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1.  Quantitative real-time kinetics of optogenetic proteins CRY2 and CIB1/N using single-molecule tools 
Analytical biochemistry  2014;458:58-60.
In this work we evaluate the interaction of two optogenetic protein variants (CIB1, CIBN) with their complementary protein CRY2 by single-molecule tools in cell-free extracts. After validating the blue light induced co-localization of CRY2 and CIB1/N by Förster resonance energy transfer (FRET) in live cells, a fluorescence correlation spectroscopy (FCS) based method was developed to quantitatively determine the in vitro association of the extracted proteins. Our experiments suggest that CIB1, in comparison with CIBN, possesses a better coupling efficiency with CRY2 due to its intact protein structure and lower diffusion rate within 300 s detection window.
PMCID: PMC4341968  PMID: 24780222
Optogenetic protein; CIB1; CIBN; CRY2; FRET; FCS
2.  Measurement of the Temperature of the Resting Rotor in Analytical Ultracentrifugation 
Analytical biochemistry  2014;458:37-39.
Accurate measurements of rotor temperature are critical for the interpretation of hydro dynamic parameters in analytical ultracentrifugation. We have recently developed methods for a more accurate determination of the temperature of a spinning rotor utilizing iButton® temperature loggers. Here we report that the temperature measured with the iButton on the counterbalance of a resting rotor, following thermal equilibration under high vacuum, closely corresponded to the temperature of the spinning rotor with a precision better than 0.2 °C. This strategy offers an inexpensive and straightforward approach to monitor the accuracy of the temperature calibration and determine corrective temperature offsets.
PMCID: PMC4080836  PMID: 24799348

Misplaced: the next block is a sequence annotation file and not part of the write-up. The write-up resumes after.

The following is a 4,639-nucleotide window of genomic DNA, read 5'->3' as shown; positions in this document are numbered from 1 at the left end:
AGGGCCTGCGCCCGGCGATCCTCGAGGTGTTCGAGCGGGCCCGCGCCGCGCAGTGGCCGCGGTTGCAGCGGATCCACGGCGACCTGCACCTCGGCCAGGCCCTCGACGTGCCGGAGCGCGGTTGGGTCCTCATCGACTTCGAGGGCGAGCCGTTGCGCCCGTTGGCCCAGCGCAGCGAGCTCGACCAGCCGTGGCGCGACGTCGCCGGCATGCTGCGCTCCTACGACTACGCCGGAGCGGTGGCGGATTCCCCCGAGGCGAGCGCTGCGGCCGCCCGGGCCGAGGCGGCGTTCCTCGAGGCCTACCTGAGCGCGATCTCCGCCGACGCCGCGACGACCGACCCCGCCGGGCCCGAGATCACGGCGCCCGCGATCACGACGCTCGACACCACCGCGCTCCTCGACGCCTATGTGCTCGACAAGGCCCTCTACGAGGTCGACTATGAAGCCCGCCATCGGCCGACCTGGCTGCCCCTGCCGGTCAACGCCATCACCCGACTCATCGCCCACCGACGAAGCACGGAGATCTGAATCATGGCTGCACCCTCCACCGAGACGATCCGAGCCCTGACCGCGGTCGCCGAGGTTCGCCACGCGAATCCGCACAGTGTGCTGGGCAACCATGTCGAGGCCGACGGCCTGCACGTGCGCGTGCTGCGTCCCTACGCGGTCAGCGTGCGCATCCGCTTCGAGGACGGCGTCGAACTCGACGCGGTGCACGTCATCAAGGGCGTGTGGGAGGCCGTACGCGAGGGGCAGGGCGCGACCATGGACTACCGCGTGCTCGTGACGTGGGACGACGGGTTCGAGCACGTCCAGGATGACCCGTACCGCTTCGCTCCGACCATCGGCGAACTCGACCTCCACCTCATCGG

sedimentation velocity; hydrodynamics; temperature calibration
3.  A Minimum Variance Method for Genome-wide Data-driven Normalization of qRT-PCR Expression Data 
Analytical biochemistry  2014;458:11-13.
Advances in multiplex qRT-PCR have enabled increasingly accurate and robust quantification of RNA, even at lower concentrations, facilitating RNA expression profiling in clinical and environmental samples. Here we describe a data-driven qRT-PCR normalization method, the minimum variance method, and evaluate it on clinically derived Mycobacterium tuberculosis samples with variable transcript detection percentages. For moderate to significant amounts of non-detection (~50%), our minimum variance method consistently produces the lowest false discovery rates compared to commonly used data-driven normalization methods.
PMCID: PMC4100614  PMID: 24780223
Multiplex qRT-PCR; Data-driven normalization
4.  Evaluating Factor XIII Specificity for Glutamine-Containing Substrates Using a MALDI-TOF Mass Spectrometry Assay 
Analytical biochemistry  2014;457:74-84.
Activated Factor XIII (FXIIIa) catalyzes the formation of γ-glutamyl-ε-lysyl cross-links within the fibrin blood clot network. Although several cross-linking targets have been identified, the characteristic features that define FXIIIa substrate specificity are not well understood. To learn more about how FXIIIa selects its targets, a matrix-assisted laser desorption ionization – time of flight mass spectrometry (MALDI-TOF MS) based assay was developed that could directly follow the consumption of a glutamine-containing substrate and the formation of a cross-linked product with glycine ethylester. This FXIIIa kinetics assay is no longer reliant on a secondary coupled reaction, on substrate labeling, or on detecting the final deacylation portion of the transglutaminase reaction. With the MALDI-TOF MS assay, glutamine-containing peptides derived from α2-antiplasmin, S. Aureus fibronectin binding protein A, and thrombin activatable fibrinolysis inhibitor were examined directly. Results suggest that the FXIIIa active site surface responds to changes in substrate residues following the reactive glutamine. The P-1 substrate position is sensitive to charge character and the P-2 and P-3 to the broad FXIIIa substrate specificity pockets. The more distant P-8 to P-11 region serves as a secondary substrate anchoring point. New knowledge on FXIIIa specificity may be used to design better substrates or inhibitors of this transglutaminase.
PMCID: PMC4512654  PMID: 24751466
Factor XIII; transglutaminase; coagulation; substrate specificity; kinetics; cross-linking; mass spectrometry
5.  Characterization of the Specificity of O-GlcNAc Reactive Antibodies Under Conditions of Starvation and Stress 
Analytical biochemistry  2014;457:8-18.